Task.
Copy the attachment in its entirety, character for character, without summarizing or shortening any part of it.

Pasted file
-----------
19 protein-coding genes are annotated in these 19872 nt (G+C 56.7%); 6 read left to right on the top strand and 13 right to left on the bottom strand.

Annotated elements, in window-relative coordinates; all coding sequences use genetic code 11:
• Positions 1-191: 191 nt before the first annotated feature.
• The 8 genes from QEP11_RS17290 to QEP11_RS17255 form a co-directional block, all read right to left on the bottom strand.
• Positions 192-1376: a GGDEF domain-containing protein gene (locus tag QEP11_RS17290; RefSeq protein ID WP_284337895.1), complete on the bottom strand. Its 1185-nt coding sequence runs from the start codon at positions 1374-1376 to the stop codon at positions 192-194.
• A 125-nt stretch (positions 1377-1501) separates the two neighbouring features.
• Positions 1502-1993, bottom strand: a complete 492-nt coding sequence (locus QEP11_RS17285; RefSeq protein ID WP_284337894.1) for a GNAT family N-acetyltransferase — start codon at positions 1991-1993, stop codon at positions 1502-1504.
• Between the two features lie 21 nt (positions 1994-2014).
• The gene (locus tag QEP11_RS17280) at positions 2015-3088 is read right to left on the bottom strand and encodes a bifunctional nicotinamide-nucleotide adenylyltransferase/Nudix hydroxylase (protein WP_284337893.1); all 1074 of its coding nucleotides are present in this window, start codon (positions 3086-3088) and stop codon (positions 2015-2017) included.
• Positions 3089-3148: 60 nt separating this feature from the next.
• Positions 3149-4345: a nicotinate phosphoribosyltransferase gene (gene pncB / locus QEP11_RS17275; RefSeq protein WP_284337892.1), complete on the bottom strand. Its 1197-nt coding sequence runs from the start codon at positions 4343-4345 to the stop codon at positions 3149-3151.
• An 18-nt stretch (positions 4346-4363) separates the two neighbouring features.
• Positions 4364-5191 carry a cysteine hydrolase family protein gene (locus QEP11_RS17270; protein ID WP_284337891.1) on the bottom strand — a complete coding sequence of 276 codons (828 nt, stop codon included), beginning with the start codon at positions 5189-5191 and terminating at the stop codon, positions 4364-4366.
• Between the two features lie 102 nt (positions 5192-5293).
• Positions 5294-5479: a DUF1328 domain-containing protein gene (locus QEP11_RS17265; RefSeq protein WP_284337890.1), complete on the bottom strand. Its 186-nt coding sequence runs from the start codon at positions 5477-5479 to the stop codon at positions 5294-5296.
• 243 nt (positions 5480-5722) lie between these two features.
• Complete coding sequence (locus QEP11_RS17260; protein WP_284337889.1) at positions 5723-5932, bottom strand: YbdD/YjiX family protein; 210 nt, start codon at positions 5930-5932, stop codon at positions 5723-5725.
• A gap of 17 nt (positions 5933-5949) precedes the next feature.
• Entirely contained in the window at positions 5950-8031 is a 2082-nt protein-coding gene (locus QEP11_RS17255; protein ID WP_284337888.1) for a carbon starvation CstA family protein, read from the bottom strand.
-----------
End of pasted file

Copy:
19 protein-coding genes are annotated in these 19872 nt (G+C 56.7%); 6 read left to right on the top strand and 13 right to left on the bottom strand.

Annotated elements, in window-relative coordinates; all coding sequences use genetic code 11:
• Positions 1-191: 191 nt before the first annotated feature.
• The 8 genes from QEP11_RS17290 to QEP11_RS17255 form a co-directional block, all read right to left on the bottom strand.
• Positions 192-1376: a GGDEF domain-containing protein gene (locus tag QEP11_RS17290; RefSeq protein ID WP_284337895.1), complete on the bottom strand. Its 1185-nt coding sequence runs from the start codon at positions 1374-1376 to the stop codon at positions 192-194.
• A 125-nt stretch (positions 1377-1501) separates the two neighbouring features.
• Positions 1502-1993, bottom strand: a complete 492-nt coding sequence (locus QEP11_RS17285; RefSeq protein ID WP_284337894.1) for a GNAT family N-acetyltransferase — start codon at positions 1991-1993, stop codon at positions 1502-1504.
• Between the two features lie 21 nt (positions 1994-2014).
• The gene (locus tag QEP11_RS17280) at positions 2015-3088 is read right to left on the bottom strand and encodes a bifunctional nicotinamide-nucleotide adenylyltransferase/Nudix hydroxylase (protein WP_284337893.1); all 1074 of its coding nucleotides are present in this window, start codon (positions 3086-3088) and stop codon (positions 2015-2017) included.
• Positions 3089-3148: 60 nt separating this feature from the next.
• Positions 3149-4345: a nicotinate phosphoribosyltransferase gene (gene pncB / locus QEP11_RS17275; RefSeq protein WP_284337892.1), complete on the bottom strand. Its 1197-nt coding sequence runs from the start codon at positions 4343-4345 to the stop codon at positions 3149-3151.
• An 18-nt stretch (positions 4346-4363) separates the two neighbouring features.
• Positions 4364-5191 carry a cysteine hydrolase family protein gene (locus QEP11_RS17270; protein ID WP_284337891.1) on the bottom strand — a complete coding sequence of 276 codons (828 nt, stop codon included), beginning with the start codon at positions 5189-5191 and terminating at the stop codon, positions 4364-4366.
• Between the two features lie 102 nt (positions 5192-5293).
• Positions 5294-5479: a DUF1328 domain-containing protein gene (locus QEP11_RS17265; RefSeq protein WP_284337890.1), complete on the bottom strand. Its 186-nt coding sequence runs from the start codon at positions 5477-5479 to the stop codon at positions 5294-5296.
• 243 nt (positions 5480-5722) lie between these two features.
• Complete coding sequence (locus QEP11_RS17260; protein WP_284337889.1) at positions 5723-5932, bottom strand: YbdD/YjiX family protein; 210 nt, start codon at positions 5930-5932, stop codon at positions 5723-5725.
• A gap of 17 nt (positions 5933-5949) precedes the next feature.
• Entirely contained in the window at positions 5950-8031 is a 2082-nt protein-coding gene (locus QEP11_RS17255; protein ID WP_284337888.1) for a carbon starvation CstA family protein, read from the bottom strand.